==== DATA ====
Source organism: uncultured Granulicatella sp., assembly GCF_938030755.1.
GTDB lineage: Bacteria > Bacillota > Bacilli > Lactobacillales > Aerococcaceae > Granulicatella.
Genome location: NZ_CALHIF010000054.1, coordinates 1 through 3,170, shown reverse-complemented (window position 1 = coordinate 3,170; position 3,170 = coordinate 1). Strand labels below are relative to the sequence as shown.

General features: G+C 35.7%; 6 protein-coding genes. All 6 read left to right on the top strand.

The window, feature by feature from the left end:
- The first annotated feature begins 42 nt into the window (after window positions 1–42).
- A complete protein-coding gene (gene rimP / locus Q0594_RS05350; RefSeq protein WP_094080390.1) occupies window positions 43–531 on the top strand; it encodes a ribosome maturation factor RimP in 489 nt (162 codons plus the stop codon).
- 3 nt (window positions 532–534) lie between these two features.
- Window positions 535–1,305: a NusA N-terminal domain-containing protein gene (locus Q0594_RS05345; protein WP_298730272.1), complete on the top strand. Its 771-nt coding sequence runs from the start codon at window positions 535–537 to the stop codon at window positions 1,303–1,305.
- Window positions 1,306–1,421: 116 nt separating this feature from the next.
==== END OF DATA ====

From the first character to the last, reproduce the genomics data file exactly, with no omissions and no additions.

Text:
Source organism: uncultured Granulicatella sp., assembly GCF_938030755.1.
GTDB lineage: Bacteria > Bacillota > Bacilli > Lactobacillales > Aerococcaceae > Granulicatella.
Genome location: NZ_CALHIF010000054.1, coordinates 1 through 3,170, shown reverse-complemented (window position 1 = coordinate 3,170; position 3,170 = coordinate 1). Strand labels below are relative to the sequence as shown.

General features: G+C 35.7%; 6 protein-coding genes. All 6 read left to right on the top strand.

The window, feature by feature from the left end:
- The first annotated feature begins 42 nt into the window (after window positions 1–42).
- A complete protein-coding gene (gene rimP / locus Q0594_RS05350; RefSeq protein WP_094080390.1) occupies window positions 43–531 on the top strand; it encodes a ribosome maturation factor RimP in 489 nt (162 codons plus the stop codon).
- 3 nt (window positions 532–534) lie between these two features.
- Window positions 535–1,305: a NusA N-terminal domain-containing protein gene (locus Q0594_RS05345; protein WP_298730272.1), complete on the top strand. Its 771-nt coding sequence runs from the start codon at window positions 535–537 to the stop codon at window positions 1,303–1,305.
- Window positions 1,306–1,421: 116 nt separating this feature from the next.